Gatsby admits to Nick that Daisy was driving the car and was the one who ran over Myrtle:
"Was Daisy driving?"
"Yes," he said after a moment, "but of course I’ll say I was. You see, when we left New York she was very nervous and she thought it would steady her to drive—and this woman rushed out at us just as we were passing a car coming the other way. It all happened in a minute but it seemed to me that she wanted to speak to us, thought we were somebody she knew."
Gatsby is a good person in his attempt to shield Daisy from blame for the accident and take the fall for her—a fall that will lead to his death.
On the other hand, Gatsby enabled Daisy to do what she and Tom always do, which is to get away with their misdeeds without accountability. Gatsby might have done her a favor in the end if he forced her to face that she killed a person. We might wonder why, as Gatsby describes it, Daisy lost "her nerve" and
turned away from the woman toward the other car, and then she lost her nerve and turned back. The second my hand reached the wheel I felt the shock—it must have killed her instantly
Daisy was willing to make a decision to hit another human being rather than another car, presumably because she thought hitting the other car would cause more damage and more trouble for her. She preferred to run someone over to getting hurt herself or even to having to stop and get out of the car. We also have to wonder if it occurred to her all of a sudden that this was Tom's girlfriend, and she saw a chance to get rid of a rival.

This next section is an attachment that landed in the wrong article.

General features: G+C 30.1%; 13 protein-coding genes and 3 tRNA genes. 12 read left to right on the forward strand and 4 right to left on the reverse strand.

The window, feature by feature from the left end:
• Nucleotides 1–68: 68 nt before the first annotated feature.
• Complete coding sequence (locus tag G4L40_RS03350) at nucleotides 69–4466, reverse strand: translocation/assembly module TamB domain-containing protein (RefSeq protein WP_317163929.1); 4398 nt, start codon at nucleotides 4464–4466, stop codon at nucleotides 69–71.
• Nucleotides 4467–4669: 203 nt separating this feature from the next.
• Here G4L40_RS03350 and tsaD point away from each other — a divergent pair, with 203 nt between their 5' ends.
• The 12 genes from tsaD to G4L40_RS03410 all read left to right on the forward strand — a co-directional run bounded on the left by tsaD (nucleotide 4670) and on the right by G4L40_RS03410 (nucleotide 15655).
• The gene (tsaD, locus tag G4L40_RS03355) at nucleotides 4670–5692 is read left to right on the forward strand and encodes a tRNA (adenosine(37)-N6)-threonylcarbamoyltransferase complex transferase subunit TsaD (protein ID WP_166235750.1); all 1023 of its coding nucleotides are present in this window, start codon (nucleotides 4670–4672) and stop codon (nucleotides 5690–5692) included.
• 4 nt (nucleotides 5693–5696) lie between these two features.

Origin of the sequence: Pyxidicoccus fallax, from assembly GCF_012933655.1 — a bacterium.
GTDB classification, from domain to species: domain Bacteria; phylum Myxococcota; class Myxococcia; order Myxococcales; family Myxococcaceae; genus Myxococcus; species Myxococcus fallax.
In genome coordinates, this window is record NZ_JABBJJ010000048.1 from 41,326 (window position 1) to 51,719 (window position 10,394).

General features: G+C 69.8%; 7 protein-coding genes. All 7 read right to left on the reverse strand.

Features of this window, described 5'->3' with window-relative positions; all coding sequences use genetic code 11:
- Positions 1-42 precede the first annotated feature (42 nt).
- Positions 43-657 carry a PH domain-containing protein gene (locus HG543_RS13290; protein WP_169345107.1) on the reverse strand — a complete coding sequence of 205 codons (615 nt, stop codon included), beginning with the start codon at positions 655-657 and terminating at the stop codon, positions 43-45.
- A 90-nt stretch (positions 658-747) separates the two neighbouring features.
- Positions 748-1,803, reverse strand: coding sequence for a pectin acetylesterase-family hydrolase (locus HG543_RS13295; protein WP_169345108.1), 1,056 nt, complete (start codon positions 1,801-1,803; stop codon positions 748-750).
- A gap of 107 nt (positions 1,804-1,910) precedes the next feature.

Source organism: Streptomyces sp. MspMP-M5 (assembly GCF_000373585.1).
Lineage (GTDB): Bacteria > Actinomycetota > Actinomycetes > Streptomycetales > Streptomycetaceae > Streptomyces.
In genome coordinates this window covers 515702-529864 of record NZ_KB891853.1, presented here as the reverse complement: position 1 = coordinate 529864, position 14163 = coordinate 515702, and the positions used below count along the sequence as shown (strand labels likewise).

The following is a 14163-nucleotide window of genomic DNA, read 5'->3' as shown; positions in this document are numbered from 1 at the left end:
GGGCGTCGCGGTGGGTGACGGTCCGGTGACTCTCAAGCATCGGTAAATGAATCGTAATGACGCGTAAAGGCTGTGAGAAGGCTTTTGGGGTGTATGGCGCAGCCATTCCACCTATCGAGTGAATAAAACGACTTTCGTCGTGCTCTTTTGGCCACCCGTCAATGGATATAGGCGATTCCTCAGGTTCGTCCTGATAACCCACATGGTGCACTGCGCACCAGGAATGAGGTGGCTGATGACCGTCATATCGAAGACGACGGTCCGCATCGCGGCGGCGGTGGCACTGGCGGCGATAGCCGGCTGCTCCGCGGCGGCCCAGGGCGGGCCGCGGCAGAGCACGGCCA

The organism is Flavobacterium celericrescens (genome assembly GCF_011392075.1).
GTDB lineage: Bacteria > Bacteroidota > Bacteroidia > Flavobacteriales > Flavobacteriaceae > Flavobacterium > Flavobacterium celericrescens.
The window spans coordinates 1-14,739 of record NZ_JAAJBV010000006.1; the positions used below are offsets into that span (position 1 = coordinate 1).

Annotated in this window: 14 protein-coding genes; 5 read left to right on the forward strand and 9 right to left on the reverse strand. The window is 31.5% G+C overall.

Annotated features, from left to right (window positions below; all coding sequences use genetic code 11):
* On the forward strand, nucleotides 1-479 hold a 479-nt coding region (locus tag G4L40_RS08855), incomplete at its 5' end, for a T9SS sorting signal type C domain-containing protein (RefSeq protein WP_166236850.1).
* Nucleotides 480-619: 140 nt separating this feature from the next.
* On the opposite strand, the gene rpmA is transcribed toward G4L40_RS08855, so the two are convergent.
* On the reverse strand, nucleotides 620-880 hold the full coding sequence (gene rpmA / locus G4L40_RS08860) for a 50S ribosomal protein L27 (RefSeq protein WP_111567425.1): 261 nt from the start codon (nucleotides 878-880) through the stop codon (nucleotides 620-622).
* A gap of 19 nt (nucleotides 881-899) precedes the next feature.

Whatever the reason, Daisy had a choice and made the one that cost another person her life—and was willing to let Gatsby take the blame for it. If she had had to take the responsibility for it, maybe she would have learned to be more careful about wrecking other people's lives in the future, knowing there were consequences for her. On the other hand, Gatsby showed that his love for Daisy was pure to the end.